Crime Library: Criminal Minds and Methods

The Shotgun Slaying of Bruce and Darlene Rouse

Closure at Last

Brodsky told jurors in opening statements that William loved his parents and didn't kill them. "What he saw in those few moments in that bedroom sent a shock wave through his life that he has never recovered from," the Chicago Tribune quoted him as saying. As a result, the dejected William was never able to make anything out of his life and lived penniless "on a makeshift raft and drinking himself to death."

Eliciting a confession hadn't been difficult, William was "putty" in the hands of detectives and suffered from post-traumatic stress disorder, Brodsky declared. Instead, the defense said the real killer was Kurt Rouse, who had a stormy relationship with his parents.

Prosecutors called Kurt as a witness to rebut the defense's theory. Bruce and Darlene's eldest child had not seen his brother in 10 years. Kurt testified that he loved his parents and that William did also. Through tears, he said he had nothing to do with the murders and didn't know who the killer was.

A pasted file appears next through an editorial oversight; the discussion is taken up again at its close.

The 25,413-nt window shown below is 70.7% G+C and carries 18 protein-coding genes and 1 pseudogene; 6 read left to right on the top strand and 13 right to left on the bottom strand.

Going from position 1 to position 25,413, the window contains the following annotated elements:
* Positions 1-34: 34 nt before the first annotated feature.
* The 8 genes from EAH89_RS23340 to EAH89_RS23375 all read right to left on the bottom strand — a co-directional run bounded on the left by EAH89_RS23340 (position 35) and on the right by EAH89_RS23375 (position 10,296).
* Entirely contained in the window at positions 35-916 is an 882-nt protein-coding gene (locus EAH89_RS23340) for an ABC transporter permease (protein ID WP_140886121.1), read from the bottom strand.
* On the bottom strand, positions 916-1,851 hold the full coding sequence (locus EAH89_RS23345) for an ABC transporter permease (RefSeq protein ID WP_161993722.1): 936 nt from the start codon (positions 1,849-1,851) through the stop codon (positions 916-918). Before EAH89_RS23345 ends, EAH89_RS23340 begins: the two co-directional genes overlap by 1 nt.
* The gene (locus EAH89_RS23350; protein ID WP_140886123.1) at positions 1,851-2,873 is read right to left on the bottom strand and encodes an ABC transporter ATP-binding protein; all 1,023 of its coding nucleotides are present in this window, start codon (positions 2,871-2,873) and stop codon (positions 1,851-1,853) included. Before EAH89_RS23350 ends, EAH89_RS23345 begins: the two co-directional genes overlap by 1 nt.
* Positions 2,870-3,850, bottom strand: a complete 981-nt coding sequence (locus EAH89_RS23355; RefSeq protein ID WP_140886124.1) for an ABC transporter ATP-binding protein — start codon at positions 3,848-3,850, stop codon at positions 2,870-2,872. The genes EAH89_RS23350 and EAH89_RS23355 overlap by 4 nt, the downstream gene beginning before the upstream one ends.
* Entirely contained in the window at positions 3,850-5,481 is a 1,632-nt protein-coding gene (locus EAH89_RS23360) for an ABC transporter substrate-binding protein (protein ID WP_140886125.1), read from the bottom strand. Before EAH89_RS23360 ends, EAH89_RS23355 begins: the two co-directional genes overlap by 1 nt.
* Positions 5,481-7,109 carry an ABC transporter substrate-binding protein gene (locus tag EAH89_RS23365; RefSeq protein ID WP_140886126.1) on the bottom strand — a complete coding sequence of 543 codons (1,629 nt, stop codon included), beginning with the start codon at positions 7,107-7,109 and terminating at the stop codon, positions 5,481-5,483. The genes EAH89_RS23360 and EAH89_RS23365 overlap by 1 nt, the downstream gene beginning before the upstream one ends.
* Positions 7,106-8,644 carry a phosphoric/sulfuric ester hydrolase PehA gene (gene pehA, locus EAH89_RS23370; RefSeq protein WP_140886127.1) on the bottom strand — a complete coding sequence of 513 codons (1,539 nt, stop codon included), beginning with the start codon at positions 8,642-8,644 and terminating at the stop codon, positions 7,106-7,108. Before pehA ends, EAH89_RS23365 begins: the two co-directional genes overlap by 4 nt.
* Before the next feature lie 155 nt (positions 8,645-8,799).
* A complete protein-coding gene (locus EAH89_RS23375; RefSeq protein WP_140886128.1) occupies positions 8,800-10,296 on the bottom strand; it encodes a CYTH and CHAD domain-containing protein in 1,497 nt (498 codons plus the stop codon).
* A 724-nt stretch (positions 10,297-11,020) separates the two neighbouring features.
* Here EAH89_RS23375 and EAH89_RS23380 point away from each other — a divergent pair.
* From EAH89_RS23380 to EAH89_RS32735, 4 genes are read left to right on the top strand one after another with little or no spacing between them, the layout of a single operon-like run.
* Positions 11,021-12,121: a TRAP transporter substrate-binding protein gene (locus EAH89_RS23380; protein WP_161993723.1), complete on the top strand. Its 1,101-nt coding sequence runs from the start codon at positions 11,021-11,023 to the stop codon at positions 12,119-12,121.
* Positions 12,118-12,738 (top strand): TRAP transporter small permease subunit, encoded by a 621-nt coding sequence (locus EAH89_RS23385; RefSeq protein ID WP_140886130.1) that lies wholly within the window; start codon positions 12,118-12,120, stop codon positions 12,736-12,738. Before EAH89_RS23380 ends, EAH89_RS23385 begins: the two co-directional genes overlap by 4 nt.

Then the confession tape was played for jurors. They saw a radically different William from the one who sat demure, clean-shaven, and meticulously dressed at the counsel table. Investigators testified and then the prosecution was done. The defense put on witnesses who testified about Bruce and Darlene's problems with Kurt.

The sequestered jury got the case on a Friday night and deliberated for the next eight hours. They watched the confession tape three times. By 2:40 a.m. they had a verdict. Guilty.

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